“The unemployment numbers in the state of Florida? You know, we’d get 200, 500, a thousand a day for most of the time up until this point. Now we’re getting 15 to 20,000 unemployment claims a day,” DeSantis said.

“What’s going to happen to those people? What’s going to happen to them if they can’t put food on the table, if they can’t pay their rent, or they can’t pay their bills or take care of their families?”

Stop right there. The point about the New Yorkers is true, but it’s also a misdirection play from the real problem.

A better time to make that point about economic hardships our citizens face might have been in 2011. That’s when then-Gov. Rick Scott gutted Florida’s unemployment compensation system, while members of his party cheered or looked the other way.

It pays a paltry $275 a week for a maximum of 12 weeks, which is shameful.

That’s why, to borrow the Governor’s words, some people won’t be able to put food on the table. They won’t pay their rent, or their bills, or take care of their families. And that falls squarely on members of the Florida Legislature, past and present.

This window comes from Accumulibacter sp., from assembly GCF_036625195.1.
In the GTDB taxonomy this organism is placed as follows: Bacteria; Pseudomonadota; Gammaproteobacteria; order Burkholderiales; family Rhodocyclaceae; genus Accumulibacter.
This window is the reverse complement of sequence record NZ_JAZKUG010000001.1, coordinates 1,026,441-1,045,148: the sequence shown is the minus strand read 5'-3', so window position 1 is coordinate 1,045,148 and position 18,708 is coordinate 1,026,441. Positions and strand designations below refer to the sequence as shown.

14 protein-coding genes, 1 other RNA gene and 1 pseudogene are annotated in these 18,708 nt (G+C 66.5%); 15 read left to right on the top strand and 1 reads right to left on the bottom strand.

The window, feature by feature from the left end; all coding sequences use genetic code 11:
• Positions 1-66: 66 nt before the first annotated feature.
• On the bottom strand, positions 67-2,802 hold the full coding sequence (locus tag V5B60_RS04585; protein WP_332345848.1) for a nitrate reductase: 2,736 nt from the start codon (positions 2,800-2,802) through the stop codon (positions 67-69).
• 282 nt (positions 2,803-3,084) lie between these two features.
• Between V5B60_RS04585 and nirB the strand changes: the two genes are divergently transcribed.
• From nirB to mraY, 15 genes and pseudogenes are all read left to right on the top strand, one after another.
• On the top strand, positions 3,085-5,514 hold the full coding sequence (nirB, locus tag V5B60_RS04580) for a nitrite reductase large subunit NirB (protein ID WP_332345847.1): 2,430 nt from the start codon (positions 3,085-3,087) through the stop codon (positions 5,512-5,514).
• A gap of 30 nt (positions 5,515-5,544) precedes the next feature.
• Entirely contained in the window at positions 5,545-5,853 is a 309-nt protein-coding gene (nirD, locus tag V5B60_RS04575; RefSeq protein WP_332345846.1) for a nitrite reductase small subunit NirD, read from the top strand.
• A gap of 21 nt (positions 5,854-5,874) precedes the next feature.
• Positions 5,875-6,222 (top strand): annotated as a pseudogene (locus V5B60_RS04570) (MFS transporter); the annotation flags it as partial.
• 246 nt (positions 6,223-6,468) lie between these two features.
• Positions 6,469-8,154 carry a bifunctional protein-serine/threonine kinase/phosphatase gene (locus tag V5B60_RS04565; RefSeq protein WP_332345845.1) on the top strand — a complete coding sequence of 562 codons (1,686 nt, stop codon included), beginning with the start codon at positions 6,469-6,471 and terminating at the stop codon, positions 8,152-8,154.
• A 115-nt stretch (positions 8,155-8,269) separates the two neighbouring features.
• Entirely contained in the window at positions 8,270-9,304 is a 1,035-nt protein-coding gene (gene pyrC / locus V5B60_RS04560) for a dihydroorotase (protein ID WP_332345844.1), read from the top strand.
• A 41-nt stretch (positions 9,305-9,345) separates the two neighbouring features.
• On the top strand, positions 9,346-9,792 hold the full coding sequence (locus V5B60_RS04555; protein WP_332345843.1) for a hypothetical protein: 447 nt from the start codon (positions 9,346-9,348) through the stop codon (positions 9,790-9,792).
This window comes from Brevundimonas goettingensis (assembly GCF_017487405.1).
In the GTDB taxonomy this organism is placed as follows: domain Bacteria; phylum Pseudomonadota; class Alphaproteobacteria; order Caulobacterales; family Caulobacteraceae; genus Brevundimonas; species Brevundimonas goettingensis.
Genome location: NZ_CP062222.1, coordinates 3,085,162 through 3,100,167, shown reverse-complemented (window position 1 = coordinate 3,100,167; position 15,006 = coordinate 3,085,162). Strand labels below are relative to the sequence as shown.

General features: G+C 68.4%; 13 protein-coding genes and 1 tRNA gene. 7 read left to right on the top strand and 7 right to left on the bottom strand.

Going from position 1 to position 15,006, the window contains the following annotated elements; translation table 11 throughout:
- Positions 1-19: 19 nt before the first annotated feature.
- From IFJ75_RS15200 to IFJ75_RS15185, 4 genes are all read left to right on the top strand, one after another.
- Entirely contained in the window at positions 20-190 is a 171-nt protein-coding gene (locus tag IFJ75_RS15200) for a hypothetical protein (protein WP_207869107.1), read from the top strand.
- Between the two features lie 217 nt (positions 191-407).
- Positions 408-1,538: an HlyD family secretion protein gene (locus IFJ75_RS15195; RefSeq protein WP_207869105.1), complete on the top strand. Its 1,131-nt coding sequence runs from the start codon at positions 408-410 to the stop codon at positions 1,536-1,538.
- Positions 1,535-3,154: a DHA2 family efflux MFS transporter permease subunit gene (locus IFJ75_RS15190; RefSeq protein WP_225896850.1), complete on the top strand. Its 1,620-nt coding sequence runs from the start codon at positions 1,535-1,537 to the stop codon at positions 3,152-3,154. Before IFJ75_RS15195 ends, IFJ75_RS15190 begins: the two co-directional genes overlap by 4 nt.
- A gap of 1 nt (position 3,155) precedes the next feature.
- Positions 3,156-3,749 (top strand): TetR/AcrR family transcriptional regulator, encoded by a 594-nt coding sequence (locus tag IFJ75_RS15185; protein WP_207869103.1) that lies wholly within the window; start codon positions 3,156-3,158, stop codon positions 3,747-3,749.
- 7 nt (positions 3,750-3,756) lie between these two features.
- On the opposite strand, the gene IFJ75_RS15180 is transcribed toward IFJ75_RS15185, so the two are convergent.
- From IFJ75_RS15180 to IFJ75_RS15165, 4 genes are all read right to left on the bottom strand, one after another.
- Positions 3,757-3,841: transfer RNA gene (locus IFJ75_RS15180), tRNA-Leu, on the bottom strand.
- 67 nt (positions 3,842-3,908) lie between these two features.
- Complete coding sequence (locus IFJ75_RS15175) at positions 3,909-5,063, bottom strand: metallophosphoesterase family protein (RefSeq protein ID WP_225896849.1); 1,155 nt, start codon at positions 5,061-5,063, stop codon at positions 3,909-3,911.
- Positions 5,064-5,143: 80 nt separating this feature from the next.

Lawmakers in Tallahassee set up this cheapskate system under the notion that if someone is out of a job, it’s their fault. Fixing this in the name of humanity never seemed to come up in GOP talking points.

Republicans, who have controlled Tallahassee for 20 years, could feel smug about that when the economy was roaring. But now, the tourist industry is freefalling, shops are closing, people aren’t supposed to leave their homes, and there is no bottom in sight.